After a whole day working on the boat I feel I am getting there. She’s beginning to look like the genuine article. Mostly from now on, it’s a matter of cosmetics.
I have yet to make the coamings and the plywood blocks through which the rope handles will pass before exiting the decks.
The seat remains a question mark, but I was given a very good suggestion as to how I could do it. Get hold of a two part pack of closed cell foam; mix and pour the contents into a plastic bag, upon which I should sit for about ten minutes. When the foam has set, remove it from the bag; trim to shape and cover it with a suitable material. I would first need to make a simple plywood seat for supporting the foam as it solidifies. Well, I have yet to research this method before deciding if should adopt it.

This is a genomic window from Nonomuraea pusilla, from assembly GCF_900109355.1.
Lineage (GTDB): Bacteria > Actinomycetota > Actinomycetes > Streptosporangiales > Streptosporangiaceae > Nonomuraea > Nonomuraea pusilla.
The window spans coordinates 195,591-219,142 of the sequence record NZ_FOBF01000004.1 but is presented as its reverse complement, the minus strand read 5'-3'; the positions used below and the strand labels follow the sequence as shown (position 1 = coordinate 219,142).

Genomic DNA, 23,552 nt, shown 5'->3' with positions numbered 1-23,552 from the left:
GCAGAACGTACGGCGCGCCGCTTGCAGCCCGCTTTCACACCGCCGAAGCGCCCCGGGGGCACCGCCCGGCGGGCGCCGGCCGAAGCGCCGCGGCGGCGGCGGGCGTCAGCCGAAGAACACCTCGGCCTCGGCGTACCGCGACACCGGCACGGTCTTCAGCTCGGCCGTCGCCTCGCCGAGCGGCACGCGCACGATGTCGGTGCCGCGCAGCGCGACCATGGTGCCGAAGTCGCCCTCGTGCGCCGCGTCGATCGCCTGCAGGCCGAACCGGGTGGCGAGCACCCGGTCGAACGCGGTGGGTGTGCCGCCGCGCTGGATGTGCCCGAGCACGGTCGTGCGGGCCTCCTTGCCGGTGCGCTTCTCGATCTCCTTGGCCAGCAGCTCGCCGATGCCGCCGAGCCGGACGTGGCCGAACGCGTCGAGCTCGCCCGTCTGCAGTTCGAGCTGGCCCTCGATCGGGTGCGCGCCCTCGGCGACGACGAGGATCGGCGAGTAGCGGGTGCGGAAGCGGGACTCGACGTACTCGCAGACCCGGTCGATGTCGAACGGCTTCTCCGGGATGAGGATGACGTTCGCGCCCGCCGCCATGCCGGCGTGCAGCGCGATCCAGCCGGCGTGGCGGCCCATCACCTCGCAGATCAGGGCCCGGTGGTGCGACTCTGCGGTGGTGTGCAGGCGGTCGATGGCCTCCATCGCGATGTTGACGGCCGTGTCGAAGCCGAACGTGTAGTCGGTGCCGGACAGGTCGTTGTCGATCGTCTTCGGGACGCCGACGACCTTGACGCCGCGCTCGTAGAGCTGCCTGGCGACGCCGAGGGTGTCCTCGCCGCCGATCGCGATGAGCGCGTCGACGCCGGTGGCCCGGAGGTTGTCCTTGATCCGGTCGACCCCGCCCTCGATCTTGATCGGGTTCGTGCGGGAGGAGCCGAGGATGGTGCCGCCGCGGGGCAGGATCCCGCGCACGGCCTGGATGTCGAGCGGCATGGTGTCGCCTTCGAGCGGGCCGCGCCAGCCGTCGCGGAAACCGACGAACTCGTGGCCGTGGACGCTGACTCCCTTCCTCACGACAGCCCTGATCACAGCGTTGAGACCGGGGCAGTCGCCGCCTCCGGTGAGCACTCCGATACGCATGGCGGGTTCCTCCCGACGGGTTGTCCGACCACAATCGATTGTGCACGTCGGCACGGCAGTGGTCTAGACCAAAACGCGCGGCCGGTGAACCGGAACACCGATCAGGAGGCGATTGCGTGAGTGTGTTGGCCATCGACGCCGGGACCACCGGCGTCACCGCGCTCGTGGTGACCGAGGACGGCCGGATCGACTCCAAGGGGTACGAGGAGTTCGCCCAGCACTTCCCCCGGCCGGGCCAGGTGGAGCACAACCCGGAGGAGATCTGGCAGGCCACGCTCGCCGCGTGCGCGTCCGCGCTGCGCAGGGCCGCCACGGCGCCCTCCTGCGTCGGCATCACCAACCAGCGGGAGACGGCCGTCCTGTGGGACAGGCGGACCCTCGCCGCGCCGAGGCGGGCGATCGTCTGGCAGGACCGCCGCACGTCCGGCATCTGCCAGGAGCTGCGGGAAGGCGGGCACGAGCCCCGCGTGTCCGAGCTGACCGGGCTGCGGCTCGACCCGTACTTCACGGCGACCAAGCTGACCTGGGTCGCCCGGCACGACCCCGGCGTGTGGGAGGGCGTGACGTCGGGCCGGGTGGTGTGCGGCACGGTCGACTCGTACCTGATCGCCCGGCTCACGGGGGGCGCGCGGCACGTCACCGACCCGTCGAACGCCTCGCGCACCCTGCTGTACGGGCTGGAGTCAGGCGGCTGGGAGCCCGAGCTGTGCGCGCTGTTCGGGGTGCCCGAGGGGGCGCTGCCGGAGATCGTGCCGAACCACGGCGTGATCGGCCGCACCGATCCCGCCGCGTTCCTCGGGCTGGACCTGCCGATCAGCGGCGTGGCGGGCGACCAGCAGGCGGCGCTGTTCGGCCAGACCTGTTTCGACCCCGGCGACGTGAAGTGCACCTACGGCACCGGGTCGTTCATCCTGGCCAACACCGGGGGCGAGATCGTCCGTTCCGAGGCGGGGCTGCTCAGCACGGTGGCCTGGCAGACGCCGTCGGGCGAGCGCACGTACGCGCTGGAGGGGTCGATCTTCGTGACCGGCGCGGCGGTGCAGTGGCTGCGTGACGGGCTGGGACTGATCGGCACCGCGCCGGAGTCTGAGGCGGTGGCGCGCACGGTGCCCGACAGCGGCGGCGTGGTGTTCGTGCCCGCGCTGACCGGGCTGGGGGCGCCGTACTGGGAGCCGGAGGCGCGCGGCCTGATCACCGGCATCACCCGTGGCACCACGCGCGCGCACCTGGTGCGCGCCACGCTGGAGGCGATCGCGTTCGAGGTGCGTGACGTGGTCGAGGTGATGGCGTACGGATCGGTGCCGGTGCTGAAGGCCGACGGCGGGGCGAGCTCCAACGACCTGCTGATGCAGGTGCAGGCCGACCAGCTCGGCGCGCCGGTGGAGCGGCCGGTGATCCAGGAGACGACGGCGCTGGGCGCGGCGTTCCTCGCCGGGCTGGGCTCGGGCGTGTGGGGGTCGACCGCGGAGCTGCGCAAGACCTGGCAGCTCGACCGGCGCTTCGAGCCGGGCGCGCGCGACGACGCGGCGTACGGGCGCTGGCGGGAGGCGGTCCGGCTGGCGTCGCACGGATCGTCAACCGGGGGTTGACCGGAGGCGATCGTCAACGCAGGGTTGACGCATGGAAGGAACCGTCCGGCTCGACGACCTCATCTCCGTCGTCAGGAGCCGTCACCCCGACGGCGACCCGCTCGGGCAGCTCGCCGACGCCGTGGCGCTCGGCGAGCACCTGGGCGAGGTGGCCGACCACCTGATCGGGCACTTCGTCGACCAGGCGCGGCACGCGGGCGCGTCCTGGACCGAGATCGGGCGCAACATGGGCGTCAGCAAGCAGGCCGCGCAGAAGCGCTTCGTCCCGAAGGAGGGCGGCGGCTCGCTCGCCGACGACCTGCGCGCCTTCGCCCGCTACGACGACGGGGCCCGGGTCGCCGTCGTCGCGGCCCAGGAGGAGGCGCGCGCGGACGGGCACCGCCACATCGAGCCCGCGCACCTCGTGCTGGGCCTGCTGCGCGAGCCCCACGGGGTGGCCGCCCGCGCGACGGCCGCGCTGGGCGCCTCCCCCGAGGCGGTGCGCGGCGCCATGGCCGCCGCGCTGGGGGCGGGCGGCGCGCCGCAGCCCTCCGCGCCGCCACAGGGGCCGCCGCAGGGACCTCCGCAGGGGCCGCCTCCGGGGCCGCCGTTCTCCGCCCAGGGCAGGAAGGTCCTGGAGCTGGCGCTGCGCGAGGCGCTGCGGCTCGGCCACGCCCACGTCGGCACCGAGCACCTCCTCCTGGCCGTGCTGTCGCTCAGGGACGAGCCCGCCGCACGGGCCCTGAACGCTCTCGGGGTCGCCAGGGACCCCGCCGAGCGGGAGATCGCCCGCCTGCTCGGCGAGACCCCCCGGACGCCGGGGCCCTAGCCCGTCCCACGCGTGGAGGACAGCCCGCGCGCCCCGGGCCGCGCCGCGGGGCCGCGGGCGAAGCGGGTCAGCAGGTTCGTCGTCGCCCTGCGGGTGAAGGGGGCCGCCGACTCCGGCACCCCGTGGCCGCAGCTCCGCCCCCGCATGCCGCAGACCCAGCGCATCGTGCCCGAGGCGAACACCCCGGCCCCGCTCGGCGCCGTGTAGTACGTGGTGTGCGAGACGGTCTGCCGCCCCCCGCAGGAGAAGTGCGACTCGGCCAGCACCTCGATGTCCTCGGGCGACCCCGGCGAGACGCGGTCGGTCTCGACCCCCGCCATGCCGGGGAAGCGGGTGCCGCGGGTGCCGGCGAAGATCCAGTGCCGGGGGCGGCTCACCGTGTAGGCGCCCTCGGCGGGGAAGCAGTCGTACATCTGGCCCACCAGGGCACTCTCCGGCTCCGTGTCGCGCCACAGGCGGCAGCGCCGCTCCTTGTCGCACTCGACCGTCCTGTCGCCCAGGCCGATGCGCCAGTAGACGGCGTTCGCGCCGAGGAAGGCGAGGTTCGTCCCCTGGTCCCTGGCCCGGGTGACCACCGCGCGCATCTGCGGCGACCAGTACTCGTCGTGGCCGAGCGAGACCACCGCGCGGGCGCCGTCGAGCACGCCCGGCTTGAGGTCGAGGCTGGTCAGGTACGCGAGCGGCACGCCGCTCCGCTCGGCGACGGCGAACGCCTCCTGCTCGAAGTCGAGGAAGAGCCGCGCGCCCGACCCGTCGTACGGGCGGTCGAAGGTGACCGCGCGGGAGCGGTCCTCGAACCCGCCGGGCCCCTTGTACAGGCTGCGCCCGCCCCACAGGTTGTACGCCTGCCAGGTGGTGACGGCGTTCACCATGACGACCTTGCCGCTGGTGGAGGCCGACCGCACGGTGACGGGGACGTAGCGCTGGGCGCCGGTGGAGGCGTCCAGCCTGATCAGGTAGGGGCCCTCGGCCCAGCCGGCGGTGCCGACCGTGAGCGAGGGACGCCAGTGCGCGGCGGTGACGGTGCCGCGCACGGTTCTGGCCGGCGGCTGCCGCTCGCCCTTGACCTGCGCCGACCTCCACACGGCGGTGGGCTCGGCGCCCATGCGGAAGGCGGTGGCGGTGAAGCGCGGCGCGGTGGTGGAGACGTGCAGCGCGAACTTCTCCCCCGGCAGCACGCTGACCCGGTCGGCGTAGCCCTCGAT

Close fit for the coamings
I trimmed the cockpit to the exact finished shape, and attached eight small blocks of mahogany to the edges for fixing the coamings. There’s a close fit at the forward apex where the coamings butt onto the keel hauling bracket. That’s because I need space in front of the coamings for a stainless steel bolt and nut to pass through the bracket to act as a spindle for the ball bearing pulley.
I also finished the keyhole arrangement for attaching the keel hauling line to the starboard foredeck.
The two central rubbing strips under the hull, (one before the keel slot, and another after it) will need attaching. I’m beginning to think I should screw and glue them to the bottom of the boat from the inside, so as to avoid making holes that have to be filled after the screws have been tightened.
Soon it will be a matter of painting the interior, including under the decks, except where they will be attached to the hull with epoxy.